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Don't let your business get fried by en masse poaching

Published on Friday, 08 Nov 2013
Fiona Loughrey
Sarah Berkeley

The Situation
At this time of year, with bonuses being calculated for payment at year end, many employees start to turn their minds towards thinking about new opportunities. For some employers, this can raise the spectre of “team moves”. This is where several people leave around the same time either because they have been poached en masse by a competitor, or because they intend to set up on their own in competition with their former employer.

This can obviously cause significant disruption, and put confidential information and customer relationships at risk. Given the potentially serious consequences, employers should have relevant strategies in place.

The Action Required
If a business suspects that its employees are being poached or are planning to compete, it is important it acts quickly to minimise or counter the risk to its operations. It is common, however, to have no suspicion of an impending team move until people start resigning, As such cases usually involve a degree of coordinated advance planning, it is also very possible that, by the time resignations occur, departees have already taken significant preparatory steps.

The employer must find out more. Once resignations are handed in, employee interviews, urgently convened, are a first step in finding out information and determining whether resignations are connected. Other team members can be consulted to find out if they, too, have been approached. Steps should be taken immediately to freeze or cut off e-mail access, and e-mail records should be examined – with a view, of course, to data protection and privacy obligations.

As an employer gathers an understanding of the circumstances, it needs to consider whether any wrongdoing has occurred which could form the basis of legal action. In addition to express contractual provisions, it is well established that employees owe implied duties towards their employers. Certain acts, therefore, could breach a duty of good faith. The general position is that an employee is permitted to attend interviews, accept a job offer and make preliminary arrangements necessary to enable him to join the new company. Anything which goes beyond mere preparatory steps may, however, be in breach of his obligations to the existing employer.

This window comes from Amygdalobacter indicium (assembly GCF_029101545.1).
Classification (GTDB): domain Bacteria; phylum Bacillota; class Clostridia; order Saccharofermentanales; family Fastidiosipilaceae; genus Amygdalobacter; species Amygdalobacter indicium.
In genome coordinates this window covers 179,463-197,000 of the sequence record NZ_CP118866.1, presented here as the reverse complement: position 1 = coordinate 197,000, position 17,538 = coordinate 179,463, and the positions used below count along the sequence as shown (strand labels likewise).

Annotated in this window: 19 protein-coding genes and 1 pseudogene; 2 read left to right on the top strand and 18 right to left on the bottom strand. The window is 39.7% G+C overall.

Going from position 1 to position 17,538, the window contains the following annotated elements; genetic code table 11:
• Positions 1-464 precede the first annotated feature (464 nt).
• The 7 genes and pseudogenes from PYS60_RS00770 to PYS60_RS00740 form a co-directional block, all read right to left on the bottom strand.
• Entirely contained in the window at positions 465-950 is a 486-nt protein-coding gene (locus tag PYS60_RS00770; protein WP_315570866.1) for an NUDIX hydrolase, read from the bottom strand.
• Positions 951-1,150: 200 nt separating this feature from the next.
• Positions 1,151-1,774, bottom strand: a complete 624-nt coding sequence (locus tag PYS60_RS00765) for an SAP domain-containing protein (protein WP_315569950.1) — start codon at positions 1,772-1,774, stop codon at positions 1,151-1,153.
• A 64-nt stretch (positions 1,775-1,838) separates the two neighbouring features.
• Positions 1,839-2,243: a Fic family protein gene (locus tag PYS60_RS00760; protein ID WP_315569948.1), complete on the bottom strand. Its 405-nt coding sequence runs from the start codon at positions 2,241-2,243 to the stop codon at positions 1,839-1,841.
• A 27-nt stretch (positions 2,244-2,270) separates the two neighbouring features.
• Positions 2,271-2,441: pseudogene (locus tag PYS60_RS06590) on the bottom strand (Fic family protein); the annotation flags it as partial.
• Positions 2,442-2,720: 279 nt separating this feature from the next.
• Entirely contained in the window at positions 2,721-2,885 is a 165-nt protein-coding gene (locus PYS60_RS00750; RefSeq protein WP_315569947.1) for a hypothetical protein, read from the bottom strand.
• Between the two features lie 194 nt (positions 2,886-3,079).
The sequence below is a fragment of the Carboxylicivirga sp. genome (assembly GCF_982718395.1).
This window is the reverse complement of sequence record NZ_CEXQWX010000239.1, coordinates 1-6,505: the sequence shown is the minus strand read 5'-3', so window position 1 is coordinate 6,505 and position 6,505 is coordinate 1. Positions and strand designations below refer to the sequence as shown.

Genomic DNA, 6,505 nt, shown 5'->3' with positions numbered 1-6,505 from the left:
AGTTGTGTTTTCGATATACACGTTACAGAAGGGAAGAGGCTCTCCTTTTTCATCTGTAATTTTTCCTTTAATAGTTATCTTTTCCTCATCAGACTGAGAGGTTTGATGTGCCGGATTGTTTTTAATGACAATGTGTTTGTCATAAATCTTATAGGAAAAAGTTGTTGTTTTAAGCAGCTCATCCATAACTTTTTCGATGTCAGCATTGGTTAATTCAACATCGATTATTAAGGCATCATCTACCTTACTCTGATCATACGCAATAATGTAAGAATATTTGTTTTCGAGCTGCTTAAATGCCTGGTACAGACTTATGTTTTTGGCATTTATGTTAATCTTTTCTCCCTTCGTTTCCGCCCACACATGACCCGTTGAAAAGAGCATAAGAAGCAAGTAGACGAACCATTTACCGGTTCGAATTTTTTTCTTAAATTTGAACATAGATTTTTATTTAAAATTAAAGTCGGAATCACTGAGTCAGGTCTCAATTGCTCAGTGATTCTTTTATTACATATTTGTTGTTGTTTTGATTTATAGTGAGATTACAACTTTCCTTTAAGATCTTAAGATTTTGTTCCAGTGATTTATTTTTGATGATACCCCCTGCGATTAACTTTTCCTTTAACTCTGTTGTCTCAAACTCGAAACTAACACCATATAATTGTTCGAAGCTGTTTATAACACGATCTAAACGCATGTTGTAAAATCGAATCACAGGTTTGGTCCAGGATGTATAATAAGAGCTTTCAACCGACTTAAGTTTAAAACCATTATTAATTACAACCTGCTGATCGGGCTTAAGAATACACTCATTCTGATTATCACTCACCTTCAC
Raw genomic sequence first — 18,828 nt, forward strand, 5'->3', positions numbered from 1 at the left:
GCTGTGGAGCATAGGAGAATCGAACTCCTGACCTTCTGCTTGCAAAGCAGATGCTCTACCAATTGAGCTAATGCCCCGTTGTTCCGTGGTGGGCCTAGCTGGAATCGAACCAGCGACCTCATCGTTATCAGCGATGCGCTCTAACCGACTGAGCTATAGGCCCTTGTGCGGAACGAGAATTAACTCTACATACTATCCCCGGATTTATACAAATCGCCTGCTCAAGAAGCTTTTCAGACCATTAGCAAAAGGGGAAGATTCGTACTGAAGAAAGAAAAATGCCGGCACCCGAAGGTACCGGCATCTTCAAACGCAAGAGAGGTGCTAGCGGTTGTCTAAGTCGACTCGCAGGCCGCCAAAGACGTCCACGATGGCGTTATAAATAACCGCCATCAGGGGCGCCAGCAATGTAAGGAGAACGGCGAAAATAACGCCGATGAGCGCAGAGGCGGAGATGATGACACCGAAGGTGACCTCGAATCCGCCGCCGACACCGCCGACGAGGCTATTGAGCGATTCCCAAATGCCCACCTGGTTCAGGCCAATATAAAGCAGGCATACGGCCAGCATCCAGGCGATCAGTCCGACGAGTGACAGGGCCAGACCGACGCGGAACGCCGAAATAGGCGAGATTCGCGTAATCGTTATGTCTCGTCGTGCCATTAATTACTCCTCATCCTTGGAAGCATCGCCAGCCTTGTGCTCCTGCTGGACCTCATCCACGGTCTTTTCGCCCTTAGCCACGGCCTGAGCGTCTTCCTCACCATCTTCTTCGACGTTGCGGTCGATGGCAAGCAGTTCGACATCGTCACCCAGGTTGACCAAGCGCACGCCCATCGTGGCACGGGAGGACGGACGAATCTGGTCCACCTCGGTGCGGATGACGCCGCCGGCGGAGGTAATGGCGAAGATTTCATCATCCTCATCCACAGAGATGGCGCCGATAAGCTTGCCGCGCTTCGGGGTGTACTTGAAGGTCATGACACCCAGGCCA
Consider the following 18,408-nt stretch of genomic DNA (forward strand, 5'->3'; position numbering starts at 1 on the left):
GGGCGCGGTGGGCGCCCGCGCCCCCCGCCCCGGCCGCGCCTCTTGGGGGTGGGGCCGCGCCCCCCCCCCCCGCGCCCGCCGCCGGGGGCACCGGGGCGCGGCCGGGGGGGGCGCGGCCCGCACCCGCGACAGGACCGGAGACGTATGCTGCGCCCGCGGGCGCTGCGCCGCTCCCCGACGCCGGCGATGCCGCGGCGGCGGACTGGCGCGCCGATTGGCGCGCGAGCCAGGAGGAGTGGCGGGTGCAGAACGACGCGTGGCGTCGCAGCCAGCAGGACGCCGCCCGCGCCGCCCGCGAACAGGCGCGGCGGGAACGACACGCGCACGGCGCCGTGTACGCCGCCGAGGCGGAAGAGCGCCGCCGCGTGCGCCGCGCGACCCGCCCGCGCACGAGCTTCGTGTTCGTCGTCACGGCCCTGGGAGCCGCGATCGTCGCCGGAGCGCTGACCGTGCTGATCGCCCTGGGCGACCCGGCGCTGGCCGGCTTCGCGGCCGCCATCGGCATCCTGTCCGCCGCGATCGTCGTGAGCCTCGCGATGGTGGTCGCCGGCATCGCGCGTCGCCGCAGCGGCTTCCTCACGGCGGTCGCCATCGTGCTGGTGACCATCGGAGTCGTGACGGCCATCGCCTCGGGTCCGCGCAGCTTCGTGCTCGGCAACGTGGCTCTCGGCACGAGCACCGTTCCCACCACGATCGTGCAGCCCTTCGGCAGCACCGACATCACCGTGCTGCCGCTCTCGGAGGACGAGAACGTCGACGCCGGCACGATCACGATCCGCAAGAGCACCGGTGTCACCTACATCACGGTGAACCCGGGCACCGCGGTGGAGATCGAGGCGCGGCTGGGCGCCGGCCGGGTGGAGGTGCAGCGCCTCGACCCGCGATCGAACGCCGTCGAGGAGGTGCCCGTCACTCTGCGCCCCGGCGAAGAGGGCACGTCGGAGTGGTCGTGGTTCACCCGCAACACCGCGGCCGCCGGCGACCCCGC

The employer also needs to consider how to proceed vis-a-vis departing colleagues. It can often be helpful to issue a formal reminder of any contractual obligations which exist both during the relationship and following its cessation. The business may invite or require the employees involved to provide formal undertakings that they will comply with their obligations going forward.

A departee who has no intention of breaching the duty of good faith should have no issue with this. Conversely, if someone resists signing requested undertakings, this may indicate an intention to breach. It can also be useful to notify the competitor of the obligations owed by its new recruits, and seek comfort that breach will not be induced.

In many team-move scenarios, matters will not need to progress far beyond this point and the issues will be settled amicably. Even if the former employer does not intend to take further action, letters to its former staff – and in some cases, the competitor – can discourage misuse of confidential information or breach of post-termination restrictions. In certain cases, however, it will be necessary to take more drastic action, such as seeking injunctive relief.

There are various preventative measures that can be put in place to discourage team moves from occurring in the first place. Contractual restrictions for senior or key members of staff are important. These can take the form of a substantial notice period, garden-leave provisions, post-termination restrictive covenants, an obligation to disclose any approach by a competitor, and an express restriction on the use of confidential information.

The Conclusion
There is no doubt that a team move can have serious consequences. There are, however, steps that an employer can take to minimise the risks and reduce the impact on the business. If an employer becomes aware of a potential team move, it will always need to react quickly, and should at an early stage assess whether it is necessary to take formal legal action.


Fiona Loughrey has headed Simmons & Simmons’ award-winning China employment group since 1999.

Sarah Berkeley has extensive experience in advising on employment and discrimination issues, and has worked at the firm since 2001.


The information contained in this article should not be relied on as legal advice and should not be regarded as a substitute for detailed advice in individual cases. If advice concerning individual problems or other expert assistance is required, the service of a competent professional adviser should be sought.

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